Escherichia coli O157 infections cause an estimated 60 deaths and 73000 illnesses annually in the United States. A marked summer peak in incidence is largely unexplained. We investigated an outbreak of E. coli O157 infections at an agricultural fair in Ohio and implicated consumption of beverages made with fairground water and sold by a geographically localized group of vendors who were all on the same branch of the fairground water distribution system. To examine county fair attendance as a risk factor for infection, we conducted two further epidemiological studies. In the first, we enhanced surveillance for E. coli O157 infections in 15 Northeast Ohio counties during the 2000 agricultural fair season and showed increased risk of E. coli O157 infection among fair attendees. In the second study, we examined Ohio Public Health Laboratory Information Service (PHLIS) data for 1999 using a time-varying covariate proportional hazards model and demonstrated an association between agricultural fairs and E. coli O157 infections, by county. Agricultural fair attendance is a risk factor for E. coli O157 infection in the United States and may contribute to the summer peak in incidence. Measures are needed to reduce transmission of enteric pathogens at agricultural fairs.
The high cost of rearing pathogen-free poultry, coupled with increases in importation from non-European countries where hygienic measures may be less stringent indicates that biological approaches to control of infection with food-borne pathogens will continue to be important. The major measures are dealt with in this review, together with the positive and negative aspects of each of these approaches. They include antibiotic therapy and prophylaxis, competitive exclusion using intestinal flora preparations, live and killed vaccines and the increasing interest in exploiting natural genetic resistance to infection and disease.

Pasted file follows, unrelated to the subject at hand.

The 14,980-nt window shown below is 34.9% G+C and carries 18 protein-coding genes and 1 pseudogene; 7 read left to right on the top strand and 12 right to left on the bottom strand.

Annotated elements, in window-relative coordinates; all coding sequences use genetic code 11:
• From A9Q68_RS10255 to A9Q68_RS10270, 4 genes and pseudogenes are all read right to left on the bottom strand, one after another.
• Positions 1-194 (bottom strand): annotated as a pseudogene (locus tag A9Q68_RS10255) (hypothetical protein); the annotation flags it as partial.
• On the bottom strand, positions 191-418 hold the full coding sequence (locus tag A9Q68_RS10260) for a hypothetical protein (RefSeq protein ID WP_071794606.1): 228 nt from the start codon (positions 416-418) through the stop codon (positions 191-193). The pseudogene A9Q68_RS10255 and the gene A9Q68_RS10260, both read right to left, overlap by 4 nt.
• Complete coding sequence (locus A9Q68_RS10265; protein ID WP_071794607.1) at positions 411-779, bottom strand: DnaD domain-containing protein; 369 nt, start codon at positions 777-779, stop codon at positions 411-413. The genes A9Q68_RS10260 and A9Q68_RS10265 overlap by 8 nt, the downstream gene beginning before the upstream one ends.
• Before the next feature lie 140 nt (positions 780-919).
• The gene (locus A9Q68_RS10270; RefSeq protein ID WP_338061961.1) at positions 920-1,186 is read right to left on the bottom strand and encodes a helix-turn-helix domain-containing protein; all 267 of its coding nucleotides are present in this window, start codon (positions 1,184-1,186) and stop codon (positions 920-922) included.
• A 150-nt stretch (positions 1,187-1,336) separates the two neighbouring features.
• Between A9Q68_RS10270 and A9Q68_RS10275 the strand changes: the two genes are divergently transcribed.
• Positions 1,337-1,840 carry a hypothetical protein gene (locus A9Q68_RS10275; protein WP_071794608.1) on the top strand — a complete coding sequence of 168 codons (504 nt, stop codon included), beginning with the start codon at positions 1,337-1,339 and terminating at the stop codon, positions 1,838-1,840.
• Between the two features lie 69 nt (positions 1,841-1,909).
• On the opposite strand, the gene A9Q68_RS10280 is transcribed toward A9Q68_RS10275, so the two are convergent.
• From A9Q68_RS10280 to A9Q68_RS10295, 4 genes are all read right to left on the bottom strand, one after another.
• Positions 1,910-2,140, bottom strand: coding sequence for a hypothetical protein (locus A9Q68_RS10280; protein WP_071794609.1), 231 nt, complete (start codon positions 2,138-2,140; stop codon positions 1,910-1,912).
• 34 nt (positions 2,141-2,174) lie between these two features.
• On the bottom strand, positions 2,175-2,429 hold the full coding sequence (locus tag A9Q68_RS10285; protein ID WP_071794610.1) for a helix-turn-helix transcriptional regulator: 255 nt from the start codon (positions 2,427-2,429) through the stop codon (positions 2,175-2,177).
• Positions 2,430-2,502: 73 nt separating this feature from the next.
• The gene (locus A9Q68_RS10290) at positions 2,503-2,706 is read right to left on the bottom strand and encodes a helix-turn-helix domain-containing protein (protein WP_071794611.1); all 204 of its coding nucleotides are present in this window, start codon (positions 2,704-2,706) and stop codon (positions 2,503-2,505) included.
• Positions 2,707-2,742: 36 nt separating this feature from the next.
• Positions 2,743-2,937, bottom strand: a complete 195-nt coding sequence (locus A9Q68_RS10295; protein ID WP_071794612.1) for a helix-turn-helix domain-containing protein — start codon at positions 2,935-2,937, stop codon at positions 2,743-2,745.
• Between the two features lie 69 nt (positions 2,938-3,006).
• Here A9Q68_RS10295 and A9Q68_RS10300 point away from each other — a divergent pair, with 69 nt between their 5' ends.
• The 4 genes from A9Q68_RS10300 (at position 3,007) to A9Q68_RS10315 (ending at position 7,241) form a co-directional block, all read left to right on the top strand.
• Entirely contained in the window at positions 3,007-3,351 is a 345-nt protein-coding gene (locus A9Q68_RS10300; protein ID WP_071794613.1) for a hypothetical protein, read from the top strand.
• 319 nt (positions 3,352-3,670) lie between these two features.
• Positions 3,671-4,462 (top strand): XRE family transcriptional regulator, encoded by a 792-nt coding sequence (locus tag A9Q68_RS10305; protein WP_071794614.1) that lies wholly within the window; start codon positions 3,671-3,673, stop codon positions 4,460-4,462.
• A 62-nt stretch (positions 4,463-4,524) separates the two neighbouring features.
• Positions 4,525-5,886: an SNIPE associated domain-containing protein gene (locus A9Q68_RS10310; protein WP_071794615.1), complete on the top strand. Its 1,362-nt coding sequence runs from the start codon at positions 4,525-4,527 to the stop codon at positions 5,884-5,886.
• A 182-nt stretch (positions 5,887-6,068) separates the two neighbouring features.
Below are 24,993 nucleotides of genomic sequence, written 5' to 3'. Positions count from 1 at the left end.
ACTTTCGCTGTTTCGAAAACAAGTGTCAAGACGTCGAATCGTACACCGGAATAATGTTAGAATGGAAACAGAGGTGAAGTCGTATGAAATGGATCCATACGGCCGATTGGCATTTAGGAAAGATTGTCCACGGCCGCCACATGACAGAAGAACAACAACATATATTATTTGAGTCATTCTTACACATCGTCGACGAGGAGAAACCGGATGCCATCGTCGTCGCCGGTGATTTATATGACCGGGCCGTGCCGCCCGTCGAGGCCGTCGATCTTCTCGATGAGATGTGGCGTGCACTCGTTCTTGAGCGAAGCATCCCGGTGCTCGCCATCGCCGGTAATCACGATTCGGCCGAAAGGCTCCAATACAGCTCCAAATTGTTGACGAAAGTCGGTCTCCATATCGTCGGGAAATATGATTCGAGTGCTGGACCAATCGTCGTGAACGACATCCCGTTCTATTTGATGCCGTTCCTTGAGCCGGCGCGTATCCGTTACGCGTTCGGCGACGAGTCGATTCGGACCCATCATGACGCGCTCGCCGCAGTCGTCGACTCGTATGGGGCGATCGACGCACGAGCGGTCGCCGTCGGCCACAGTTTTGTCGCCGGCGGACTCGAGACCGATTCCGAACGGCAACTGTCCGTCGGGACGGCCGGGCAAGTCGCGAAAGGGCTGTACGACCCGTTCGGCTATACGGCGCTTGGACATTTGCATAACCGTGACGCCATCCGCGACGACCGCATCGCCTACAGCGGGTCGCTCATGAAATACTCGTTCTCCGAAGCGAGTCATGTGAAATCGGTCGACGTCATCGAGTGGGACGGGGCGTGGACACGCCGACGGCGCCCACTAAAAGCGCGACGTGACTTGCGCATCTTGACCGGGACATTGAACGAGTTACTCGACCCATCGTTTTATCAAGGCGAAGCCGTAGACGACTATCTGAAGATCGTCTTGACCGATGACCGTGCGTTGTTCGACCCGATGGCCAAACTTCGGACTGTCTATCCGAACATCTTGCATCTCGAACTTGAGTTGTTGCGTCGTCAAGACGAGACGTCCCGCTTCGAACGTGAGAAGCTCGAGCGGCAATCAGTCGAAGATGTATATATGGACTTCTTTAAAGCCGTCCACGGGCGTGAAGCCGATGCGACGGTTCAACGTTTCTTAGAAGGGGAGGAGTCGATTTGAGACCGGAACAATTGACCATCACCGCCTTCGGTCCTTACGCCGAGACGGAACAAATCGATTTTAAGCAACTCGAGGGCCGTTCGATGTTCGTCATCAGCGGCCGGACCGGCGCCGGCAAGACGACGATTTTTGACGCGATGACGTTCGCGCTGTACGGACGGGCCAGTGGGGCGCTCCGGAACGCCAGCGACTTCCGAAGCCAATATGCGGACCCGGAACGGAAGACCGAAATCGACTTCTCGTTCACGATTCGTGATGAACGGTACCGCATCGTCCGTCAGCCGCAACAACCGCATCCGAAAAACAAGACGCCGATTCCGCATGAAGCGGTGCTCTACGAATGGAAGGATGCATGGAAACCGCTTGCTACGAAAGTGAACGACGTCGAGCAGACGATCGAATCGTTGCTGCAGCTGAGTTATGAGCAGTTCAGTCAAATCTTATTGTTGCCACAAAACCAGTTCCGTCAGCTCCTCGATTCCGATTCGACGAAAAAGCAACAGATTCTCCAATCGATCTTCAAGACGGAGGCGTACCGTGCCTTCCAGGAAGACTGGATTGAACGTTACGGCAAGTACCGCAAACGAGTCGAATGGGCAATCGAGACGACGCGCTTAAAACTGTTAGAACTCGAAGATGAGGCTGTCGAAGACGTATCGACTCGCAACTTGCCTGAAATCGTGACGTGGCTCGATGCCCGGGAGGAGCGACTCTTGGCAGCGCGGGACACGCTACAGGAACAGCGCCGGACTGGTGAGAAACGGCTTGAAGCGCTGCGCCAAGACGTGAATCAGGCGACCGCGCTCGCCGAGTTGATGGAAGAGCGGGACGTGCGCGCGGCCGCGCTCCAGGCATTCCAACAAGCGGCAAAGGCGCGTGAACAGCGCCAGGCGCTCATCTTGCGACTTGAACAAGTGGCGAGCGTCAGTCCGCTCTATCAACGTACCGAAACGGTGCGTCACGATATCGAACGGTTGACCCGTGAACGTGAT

Gillian E. Mead, Department of Clinical and Surgical Sciences, University of Edinburgh, Edinburgh, Scotland, UK,
Charles P. Warlow, Department of Clinical Neurosciences, University of Edinburgh, Edinburgh, Scotland, UK
This paper reports on the use of an emerging process technique for curing of polymer encapsulants as used in the electronic packaging industry. Previous work performed in the area of materials processing has demonstrated the usefulness of sweeping operating frequencies in order to achieve high levels of electric field uniformity and process control. The use of controlled variable frequency microwave energy has been evaluated as a process technique compatible with electronic packaging requirements. The heating of a series of integrated circuits (ICs) and their subsequent characterization was performed. IC integrity was investigated using X‐Ray, Acoustic Microscopy, Decapsulation and Bond Pull. Processing of liquid encapsulants, underfills and glob‐tops, used in Flip Chip and Chip On Board (COB) applications, was performed. Differential Scanning Calorimetry was used to study cure extent. Further studies show that variable frequency microwave processing leads to fast curing of encapsulants. A reduction in cycle times from 15 to 20 times over conventional curing has been observed. Also, results have showed a reduction in the stresses induced by mismatches in coefficient of thermal expansion.
The efficacy of reduced rates of fomesafen, bentazon plus acifluorfen, and chlorimuron, in combination with sethoxydim was investigated in New Jersey from 1989 to 1991. Herbicides applied at sequential 0.25x rates controlled common lambsquarters, common ragweed, and stinkgrass. Chlorimuron plus sethoxydim did not control common lambsquarters at any rate. Generally, herbicides applied at 0.5x rates were not as effective as the full or sequential 0.25x rates. Yields of plots treated with reduced rates were equal to or greater than those treated with full rates.